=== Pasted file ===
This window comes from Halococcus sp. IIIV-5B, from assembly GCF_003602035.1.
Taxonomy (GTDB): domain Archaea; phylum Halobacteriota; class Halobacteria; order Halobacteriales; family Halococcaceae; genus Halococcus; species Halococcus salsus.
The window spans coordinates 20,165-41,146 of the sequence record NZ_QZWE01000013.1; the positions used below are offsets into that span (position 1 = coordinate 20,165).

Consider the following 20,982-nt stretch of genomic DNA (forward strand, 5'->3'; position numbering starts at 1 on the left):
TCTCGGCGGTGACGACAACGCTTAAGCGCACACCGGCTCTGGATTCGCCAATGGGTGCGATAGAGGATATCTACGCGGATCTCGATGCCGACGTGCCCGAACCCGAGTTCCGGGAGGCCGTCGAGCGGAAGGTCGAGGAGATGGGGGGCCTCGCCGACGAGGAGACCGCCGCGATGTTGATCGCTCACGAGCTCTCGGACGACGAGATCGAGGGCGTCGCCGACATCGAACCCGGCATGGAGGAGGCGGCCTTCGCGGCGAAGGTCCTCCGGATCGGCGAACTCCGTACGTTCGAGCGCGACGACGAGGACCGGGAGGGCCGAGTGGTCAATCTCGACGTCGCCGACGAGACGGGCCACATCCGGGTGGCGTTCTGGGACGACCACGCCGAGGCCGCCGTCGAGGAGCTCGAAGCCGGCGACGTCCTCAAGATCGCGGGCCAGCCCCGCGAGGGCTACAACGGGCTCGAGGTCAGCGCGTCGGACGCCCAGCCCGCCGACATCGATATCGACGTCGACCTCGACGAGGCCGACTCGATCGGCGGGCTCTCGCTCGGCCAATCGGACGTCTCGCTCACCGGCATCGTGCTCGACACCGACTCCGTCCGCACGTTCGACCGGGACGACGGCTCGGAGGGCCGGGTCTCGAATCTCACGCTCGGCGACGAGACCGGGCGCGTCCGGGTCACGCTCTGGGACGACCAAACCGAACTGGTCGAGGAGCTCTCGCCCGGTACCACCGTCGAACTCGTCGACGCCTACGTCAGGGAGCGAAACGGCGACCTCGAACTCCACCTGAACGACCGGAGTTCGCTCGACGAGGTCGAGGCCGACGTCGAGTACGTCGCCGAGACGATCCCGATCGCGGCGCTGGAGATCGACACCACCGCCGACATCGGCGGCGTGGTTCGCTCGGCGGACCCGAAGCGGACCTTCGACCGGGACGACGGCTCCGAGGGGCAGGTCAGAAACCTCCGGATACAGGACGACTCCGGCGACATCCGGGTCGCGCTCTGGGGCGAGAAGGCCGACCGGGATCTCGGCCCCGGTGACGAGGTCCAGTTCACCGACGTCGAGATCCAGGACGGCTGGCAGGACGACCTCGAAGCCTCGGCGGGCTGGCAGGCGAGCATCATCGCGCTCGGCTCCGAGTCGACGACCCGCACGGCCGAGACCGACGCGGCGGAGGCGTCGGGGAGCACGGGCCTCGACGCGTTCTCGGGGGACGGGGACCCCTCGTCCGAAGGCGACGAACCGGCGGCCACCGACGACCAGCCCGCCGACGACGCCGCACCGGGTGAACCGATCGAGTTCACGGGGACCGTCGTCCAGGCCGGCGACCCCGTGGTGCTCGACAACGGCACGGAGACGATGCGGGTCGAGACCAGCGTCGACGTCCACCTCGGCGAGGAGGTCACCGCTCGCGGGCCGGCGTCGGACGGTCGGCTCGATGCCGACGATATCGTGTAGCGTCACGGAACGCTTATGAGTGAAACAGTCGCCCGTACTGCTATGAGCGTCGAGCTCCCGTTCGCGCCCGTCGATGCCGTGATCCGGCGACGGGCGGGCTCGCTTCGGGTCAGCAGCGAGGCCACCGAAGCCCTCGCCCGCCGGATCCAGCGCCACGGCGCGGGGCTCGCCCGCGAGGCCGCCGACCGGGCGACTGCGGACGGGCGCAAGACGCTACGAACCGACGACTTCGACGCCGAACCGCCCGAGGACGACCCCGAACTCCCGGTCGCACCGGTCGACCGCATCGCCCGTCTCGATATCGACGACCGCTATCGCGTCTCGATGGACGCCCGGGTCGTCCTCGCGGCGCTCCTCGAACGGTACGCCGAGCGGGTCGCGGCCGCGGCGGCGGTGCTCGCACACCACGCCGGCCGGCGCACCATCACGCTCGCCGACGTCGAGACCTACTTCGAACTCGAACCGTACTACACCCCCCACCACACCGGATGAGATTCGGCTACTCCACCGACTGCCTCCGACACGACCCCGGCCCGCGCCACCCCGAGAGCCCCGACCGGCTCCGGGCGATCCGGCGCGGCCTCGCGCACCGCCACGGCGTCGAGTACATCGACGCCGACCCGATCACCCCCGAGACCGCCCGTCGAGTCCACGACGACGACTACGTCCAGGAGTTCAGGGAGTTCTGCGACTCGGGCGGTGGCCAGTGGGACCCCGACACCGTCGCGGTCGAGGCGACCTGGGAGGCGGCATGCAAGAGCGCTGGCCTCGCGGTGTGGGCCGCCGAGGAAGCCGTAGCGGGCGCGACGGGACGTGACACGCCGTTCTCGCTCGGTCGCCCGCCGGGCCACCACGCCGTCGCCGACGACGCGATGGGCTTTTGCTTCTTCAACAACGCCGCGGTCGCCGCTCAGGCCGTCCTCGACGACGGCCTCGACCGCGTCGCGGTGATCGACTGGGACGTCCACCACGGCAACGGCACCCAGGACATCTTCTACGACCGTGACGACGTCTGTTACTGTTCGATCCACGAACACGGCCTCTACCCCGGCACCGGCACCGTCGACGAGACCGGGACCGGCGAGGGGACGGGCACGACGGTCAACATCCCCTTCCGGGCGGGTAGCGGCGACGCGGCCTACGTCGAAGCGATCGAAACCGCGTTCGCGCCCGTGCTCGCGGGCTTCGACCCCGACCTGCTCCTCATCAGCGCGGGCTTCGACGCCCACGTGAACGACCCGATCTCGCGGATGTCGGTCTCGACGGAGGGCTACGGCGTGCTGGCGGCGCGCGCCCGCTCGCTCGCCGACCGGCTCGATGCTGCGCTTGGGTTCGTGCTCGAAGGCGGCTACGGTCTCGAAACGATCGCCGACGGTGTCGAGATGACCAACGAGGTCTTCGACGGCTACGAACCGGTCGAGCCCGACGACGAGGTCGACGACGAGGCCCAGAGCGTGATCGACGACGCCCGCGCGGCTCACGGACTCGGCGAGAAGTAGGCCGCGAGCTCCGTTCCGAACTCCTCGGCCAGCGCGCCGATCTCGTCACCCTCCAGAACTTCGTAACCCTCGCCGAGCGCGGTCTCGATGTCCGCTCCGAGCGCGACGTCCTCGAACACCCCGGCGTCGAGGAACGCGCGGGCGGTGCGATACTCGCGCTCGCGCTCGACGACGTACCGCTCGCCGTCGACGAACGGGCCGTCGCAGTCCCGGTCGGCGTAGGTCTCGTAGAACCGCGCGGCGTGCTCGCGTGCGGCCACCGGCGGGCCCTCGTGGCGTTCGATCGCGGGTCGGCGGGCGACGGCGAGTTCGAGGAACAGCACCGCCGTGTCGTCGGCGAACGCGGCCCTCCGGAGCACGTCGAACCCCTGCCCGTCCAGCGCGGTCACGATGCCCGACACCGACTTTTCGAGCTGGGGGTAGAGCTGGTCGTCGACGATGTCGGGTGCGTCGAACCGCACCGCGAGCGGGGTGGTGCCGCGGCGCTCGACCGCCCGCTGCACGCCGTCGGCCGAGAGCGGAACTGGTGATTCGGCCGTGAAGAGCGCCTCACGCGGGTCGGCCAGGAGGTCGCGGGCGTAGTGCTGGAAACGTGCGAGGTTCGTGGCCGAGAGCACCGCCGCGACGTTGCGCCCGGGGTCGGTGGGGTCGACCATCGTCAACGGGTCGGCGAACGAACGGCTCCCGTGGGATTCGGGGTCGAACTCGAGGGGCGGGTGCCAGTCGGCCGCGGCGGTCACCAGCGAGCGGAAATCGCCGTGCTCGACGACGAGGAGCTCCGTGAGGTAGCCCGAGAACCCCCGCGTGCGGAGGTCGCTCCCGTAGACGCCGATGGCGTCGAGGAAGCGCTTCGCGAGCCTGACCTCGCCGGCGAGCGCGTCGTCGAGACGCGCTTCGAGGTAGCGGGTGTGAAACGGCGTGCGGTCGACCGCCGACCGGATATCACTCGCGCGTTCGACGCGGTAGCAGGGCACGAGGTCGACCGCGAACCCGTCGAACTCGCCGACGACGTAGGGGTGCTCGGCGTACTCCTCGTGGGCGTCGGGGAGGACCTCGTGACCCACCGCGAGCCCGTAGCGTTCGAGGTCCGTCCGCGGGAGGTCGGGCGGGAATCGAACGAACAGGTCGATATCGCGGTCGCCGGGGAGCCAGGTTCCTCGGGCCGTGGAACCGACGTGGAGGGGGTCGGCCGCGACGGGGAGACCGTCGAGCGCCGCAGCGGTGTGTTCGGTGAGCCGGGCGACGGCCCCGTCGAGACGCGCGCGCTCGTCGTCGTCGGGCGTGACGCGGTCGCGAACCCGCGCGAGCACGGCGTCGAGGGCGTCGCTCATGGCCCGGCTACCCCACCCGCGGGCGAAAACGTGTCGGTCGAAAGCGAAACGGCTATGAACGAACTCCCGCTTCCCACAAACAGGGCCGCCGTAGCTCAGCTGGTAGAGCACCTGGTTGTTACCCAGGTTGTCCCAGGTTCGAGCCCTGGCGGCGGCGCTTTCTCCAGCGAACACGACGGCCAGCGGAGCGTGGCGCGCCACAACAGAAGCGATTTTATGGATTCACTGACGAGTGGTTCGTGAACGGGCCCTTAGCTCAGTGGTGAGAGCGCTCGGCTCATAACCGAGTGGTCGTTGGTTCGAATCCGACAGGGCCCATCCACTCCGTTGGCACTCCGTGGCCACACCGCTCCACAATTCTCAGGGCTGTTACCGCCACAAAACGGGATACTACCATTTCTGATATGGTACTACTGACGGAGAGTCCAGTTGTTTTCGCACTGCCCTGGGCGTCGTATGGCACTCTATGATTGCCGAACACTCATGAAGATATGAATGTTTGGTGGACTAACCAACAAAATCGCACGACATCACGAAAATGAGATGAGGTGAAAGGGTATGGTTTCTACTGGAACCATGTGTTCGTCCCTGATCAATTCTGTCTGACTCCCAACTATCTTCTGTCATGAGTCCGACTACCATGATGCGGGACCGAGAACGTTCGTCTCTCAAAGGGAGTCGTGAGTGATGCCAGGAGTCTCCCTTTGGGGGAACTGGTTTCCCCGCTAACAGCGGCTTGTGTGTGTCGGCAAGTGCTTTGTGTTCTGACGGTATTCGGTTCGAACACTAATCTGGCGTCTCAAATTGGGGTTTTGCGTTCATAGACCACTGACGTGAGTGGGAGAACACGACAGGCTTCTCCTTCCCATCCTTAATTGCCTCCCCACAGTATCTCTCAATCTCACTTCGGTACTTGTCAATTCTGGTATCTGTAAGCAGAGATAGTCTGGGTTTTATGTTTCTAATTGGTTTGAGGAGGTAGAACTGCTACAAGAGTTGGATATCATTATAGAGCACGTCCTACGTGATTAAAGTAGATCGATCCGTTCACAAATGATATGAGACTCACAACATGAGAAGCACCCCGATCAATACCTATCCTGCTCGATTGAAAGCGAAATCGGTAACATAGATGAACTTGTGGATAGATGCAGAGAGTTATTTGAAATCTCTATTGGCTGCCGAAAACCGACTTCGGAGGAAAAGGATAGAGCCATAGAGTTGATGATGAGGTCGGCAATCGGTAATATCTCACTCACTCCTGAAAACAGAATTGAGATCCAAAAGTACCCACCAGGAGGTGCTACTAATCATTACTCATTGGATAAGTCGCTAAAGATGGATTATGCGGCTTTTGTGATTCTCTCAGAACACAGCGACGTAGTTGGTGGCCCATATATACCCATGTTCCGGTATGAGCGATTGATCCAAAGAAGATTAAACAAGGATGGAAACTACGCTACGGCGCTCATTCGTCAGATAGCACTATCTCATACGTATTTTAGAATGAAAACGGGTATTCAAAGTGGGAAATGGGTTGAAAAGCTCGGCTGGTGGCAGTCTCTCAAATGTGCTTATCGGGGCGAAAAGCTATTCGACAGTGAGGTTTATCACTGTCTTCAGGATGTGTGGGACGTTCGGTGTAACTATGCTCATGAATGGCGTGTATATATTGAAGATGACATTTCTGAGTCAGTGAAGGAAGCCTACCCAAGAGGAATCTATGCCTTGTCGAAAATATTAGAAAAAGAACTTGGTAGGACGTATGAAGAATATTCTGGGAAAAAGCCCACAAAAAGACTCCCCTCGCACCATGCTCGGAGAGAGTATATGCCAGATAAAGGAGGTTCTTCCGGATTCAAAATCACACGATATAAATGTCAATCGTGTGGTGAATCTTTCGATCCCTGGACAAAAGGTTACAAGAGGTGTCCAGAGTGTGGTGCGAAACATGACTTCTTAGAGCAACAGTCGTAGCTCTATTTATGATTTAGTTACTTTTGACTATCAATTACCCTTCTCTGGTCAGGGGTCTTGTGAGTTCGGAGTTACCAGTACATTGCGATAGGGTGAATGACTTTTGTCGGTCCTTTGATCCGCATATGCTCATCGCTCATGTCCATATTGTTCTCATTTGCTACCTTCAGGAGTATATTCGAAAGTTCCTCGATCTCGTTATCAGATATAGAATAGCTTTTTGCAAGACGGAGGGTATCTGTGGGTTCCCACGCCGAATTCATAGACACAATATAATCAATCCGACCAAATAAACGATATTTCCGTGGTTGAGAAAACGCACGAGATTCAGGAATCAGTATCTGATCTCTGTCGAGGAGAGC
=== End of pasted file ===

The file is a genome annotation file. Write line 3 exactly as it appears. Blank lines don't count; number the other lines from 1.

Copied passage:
The window spans coordinates 20,165-41,146 of the sequence record NZ_QZWE01000013.1; the positions used below are offsets into that span (position 1 = coordinate 20,165).